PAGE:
Restore a Vintage Vise
Built to last and easy to refurbish, sturdy old vises are a great bargain
Synopsis: Why spend money on a new vise when you can repurpose a vintage one? As a teacher and furniture maker, Steve Latta has acquired a lot of vises through the years but says he’s never bought a new one. Good old vises with plenty of life in them are easy to find and inexpensive, and refurbishing them is fun. Just remove the rust, free any stuck parts, and apply a fresh coat of paint. You might also replace the jaw pads, handle, and benchdog. Then lubricate your new old vise and you are good to go.
I’ve acquired a lot of vises over the years—without buying new ones. good old vises with plenty of life in them are easy to find and inexpensive, and refurbishing them is actually a pleasure. Bench vises aren’t complicated—most come apart with the removal of a few pins or bolts. After that, cleanup consists of removing the rust, freeing stuck parts, and applying a fresh coat of paint. depending on their condition, you might also replace the jaw pads, handle, and benchdog. Add a little wax to lubricate the moving parts, mount it to your bench, and your new old vise is ready for many more years of service.
Buyer’s guide to vintage vises
There are a lot of solid vintage vises available, so don’t compromise on features. I’d limit the search to vises that mount to the bottom of the bench with bolts. I prefer a vise with a quick-release screw, jaws that are 4 in. deep, and preferably a benchdog, too. You won’t go wrong with brand names like Abernathy, Columbian, wilton, record, and Brodhed-garrett. I’m pretty picky about the vises I buy, and I still usually get them for a steal. deals can be had for as low as $40.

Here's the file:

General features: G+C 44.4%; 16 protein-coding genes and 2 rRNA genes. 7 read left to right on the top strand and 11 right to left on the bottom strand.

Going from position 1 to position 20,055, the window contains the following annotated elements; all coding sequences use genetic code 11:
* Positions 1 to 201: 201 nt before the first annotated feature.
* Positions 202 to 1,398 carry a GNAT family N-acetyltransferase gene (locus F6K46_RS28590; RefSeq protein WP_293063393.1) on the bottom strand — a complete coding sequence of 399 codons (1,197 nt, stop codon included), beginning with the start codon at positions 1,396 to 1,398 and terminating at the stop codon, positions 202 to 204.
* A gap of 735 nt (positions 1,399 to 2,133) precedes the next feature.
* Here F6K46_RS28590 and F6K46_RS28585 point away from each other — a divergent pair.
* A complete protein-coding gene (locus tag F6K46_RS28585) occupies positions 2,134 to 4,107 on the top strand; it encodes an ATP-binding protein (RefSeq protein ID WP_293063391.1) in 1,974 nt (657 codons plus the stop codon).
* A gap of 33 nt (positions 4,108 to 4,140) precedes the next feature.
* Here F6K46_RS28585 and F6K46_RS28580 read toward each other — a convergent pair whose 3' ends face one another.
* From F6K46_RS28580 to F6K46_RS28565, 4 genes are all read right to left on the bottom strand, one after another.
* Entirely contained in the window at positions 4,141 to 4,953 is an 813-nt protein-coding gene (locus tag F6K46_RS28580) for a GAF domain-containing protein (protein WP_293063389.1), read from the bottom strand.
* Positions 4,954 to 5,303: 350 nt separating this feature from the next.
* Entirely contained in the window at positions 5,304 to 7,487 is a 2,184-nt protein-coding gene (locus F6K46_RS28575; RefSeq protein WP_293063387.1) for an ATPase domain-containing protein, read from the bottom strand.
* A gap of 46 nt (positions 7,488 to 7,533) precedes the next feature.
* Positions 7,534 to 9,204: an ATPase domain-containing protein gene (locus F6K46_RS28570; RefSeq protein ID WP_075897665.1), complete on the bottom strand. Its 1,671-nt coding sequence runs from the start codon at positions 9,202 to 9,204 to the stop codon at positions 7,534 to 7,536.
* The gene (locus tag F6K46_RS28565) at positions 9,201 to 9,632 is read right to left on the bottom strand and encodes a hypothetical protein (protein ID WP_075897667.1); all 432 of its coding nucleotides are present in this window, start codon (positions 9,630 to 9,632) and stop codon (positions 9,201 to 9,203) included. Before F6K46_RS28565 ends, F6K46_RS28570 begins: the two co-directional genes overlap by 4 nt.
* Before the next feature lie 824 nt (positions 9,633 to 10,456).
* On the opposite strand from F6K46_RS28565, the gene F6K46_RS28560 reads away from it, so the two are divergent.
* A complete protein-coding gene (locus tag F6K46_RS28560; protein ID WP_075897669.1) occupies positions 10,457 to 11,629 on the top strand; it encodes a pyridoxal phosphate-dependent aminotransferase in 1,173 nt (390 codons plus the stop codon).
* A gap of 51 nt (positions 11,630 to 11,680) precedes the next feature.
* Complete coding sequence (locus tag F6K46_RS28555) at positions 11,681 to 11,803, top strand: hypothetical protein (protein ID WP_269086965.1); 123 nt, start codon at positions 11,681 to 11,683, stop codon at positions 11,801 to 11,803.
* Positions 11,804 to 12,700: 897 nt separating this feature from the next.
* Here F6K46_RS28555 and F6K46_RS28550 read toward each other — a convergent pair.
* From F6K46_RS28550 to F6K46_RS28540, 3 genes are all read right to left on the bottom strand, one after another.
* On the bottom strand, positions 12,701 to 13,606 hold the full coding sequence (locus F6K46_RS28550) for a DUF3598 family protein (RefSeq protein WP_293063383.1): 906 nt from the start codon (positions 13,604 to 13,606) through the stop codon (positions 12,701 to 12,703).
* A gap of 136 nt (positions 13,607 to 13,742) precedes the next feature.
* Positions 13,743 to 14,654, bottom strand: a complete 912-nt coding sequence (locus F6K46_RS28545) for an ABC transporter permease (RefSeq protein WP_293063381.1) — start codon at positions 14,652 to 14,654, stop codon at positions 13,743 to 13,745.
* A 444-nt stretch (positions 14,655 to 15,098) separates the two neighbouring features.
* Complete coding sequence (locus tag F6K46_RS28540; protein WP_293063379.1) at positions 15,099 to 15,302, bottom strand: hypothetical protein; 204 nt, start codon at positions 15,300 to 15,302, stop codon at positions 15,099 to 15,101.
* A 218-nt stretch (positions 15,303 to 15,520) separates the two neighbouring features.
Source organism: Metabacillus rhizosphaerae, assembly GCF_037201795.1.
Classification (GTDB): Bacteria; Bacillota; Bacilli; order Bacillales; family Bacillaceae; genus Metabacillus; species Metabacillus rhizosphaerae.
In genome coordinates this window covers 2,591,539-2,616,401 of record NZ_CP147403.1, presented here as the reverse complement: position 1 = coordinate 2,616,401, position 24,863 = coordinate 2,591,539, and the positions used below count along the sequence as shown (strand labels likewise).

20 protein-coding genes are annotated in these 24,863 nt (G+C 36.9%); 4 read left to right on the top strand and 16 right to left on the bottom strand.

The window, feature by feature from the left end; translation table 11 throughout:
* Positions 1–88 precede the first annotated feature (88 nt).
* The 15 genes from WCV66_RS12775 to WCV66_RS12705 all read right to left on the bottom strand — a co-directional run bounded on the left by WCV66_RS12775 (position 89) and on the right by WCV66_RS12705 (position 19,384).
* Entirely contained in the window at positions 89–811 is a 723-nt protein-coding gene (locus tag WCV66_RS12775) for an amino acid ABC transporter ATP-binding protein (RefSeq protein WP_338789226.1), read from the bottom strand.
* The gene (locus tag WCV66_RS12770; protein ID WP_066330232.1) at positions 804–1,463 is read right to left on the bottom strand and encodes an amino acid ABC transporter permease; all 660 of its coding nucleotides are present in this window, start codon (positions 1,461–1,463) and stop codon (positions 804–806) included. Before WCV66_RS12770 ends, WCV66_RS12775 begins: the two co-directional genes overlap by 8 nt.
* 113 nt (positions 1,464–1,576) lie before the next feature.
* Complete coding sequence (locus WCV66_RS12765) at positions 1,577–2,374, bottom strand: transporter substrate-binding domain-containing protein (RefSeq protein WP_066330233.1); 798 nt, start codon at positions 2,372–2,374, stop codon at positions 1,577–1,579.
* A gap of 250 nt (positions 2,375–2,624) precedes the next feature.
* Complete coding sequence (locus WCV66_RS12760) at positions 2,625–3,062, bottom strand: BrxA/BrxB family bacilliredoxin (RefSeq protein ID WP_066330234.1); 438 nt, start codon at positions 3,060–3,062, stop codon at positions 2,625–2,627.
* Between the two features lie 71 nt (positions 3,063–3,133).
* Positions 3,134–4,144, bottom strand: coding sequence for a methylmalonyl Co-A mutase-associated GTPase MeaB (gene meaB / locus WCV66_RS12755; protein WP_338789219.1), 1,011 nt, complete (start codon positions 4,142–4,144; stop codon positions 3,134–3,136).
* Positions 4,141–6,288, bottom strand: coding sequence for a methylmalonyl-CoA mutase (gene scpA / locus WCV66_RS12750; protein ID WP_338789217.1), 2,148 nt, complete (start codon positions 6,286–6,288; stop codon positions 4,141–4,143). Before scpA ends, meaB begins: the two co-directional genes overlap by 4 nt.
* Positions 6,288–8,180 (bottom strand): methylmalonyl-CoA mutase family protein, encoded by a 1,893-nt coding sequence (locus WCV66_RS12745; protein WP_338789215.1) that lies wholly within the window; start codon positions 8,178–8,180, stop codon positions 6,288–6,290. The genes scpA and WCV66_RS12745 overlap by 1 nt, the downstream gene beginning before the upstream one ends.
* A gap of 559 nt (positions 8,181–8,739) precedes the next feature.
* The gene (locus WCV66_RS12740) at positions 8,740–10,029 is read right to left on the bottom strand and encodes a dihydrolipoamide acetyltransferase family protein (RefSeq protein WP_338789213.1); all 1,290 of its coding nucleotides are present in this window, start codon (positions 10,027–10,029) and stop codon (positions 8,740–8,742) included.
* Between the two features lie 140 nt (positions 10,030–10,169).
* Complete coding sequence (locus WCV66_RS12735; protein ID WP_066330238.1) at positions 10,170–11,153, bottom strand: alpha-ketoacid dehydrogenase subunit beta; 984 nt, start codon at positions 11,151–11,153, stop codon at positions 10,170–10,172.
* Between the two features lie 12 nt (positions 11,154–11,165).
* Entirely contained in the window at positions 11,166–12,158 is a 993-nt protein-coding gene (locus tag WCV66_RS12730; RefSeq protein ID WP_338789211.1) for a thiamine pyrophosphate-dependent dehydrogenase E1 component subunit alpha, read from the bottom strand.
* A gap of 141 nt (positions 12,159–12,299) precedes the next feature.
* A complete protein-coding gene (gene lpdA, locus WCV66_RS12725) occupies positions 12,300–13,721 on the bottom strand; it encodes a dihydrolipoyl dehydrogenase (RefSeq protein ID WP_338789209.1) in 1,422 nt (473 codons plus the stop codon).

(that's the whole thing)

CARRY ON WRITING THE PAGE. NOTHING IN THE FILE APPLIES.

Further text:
Find a workhorse to revive
Made in great numbers and virtually indestructible, old bench vises are easy to find. Many shops, flea markets, and websites that sell old tools will have a selection of them.
Some favorite vises. Good options for an old vise are, from top, Wilton, Abernathy, and Columbian. Latta limits his search to vises with quick-release action and jaws 4 in. deep. A little rust or a missing handle or dog are not a problem.
Remove the handle first. A hammer and punch will usually remove the pin holding the handle head to the main screw shaft (above). A more ornery pin can be drilled out on the drill press and replaced with a roll pin at reassembly. Then completely disassemble the vise, using penetrating oil if necessary. Document the disassembly with photos to make reassembly easier (right).
Brass brush for light rust. Latta uses degreaser and a brass-bristle brush to clean the threads of the quick-release mechanism.
Renew the guide rods. After knocking off most of the rust with sandpaper, Latta rubs the guide rods with a gray, medium-grade 3M abrasive pad. He finishes the job with 000 steel wool.
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